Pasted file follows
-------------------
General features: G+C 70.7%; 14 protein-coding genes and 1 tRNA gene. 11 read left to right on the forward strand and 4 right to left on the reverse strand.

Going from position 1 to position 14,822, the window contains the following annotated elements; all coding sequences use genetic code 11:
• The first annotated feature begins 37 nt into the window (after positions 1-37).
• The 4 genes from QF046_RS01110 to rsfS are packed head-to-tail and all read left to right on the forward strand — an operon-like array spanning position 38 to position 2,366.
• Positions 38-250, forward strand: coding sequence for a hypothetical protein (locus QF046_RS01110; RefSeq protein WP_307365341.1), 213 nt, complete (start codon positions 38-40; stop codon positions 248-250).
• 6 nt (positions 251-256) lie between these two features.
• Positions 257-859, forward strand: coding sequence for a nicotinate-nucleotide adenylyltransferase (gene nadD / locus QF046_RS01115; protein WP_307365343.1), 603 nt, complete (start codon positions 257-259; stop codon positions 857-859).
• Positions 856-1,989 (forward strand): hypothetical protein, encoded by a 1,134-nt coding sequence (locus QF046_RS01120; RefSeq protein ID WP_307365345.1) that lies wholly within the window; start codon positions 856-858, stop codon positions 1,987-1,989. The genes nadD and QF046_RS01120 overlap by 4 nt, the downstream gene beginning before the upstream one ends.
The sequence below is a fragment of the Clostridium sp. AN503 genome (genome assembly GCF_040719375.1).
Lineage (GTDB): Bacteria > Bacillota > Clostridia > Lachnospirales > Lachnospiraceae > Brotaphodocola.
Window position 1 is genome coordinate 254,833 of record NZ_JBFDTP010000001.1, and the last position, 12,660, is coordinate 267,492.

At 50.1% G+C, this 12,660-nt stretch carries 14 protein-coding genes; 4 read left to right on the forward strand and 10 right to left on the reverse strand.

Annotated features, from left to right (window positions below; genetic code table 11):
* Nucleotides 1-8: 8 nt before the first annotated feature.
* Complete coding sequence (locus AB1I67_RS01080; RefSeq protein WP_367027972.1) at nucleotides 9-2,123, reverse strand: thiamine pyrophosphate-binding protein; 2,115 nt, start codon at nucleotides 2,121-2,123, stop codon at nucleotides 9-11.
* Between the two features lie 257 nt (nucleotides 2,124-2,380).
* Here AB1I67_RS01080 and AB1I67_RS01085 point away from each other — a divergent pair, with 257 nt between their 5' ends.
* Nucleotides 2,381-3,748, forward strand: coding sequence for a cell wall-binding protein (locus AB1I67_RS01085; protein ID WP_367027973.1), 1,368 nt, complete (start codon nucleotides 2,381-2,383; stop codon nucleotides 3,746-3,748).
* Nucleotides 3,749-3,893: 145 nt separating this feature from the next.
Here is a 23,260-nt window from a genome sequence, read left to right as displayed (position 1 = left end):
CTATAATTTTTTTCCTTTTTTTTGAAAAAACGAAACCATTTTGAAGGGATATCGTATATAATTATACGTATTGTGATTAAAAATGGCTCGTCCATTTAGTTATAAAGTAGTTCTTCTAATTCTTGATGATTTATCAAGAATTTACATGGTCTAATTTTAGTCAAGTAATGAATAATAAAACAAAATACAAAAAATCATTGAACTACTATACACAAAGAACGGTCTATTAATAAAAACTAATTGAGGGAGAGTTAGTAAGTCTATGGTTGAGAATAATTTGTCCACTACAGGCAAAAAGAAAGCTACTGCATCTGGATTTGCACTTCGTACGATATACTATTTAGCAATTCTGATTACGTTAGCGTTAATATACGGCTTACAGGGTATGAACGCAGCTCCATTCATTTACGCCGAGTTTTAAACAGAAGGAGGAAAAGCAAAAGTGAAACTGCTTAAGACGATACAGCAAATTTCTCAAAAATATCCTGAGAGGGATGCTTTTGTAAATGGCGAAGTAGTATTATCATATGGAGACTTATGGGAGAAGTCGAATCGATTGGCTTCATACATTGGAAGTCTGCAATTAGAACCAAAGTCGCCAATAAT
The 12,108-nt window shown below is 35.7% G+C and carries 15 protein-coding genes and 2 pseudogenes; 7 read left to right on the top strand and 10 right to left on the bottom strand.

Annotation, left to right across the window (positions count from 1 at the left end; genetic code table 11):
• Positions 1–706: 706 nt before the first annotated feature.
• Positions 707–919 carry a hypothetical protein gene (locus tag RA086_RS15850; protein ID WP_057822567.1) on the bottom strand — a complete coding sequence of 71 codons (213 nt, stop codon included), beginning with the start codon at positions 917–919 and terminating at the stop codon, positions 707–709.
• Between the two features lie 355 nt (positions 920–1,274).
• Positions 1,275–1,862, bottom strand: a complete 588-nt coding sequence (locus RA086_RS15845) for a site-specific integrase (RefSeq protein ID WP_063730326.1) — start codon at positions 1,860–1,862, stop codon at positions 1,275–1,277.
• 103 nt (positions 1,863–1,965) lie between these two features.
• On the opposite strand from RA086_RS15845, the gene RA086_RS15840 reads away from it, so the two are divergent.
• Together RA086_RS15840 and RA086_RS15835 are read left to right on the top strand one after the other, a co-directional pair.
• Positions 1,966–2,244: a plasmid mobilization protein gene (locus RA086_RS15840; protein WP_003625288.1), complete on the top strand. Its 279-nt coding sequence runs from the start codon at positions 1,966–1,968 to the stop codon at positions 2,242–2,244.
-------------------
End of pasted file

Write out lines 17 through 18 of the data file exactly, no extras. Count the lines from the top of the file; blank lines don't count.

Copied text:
* Here AB1I67_RS01080 and AB1I67_RS01085 point away from each other — a divergent pair, with 257 nt between their 5' ends.
* Nucleotides 2,381-3,748, forward strand: coding sequence for a cell wall-binding protein (locus AB1I67_RS01085; protein ID WP_367027973.1), 1,368 nt, complete (start codon nucleotides 2,381-2,383; stop codon nucleotides 3,746-3,748).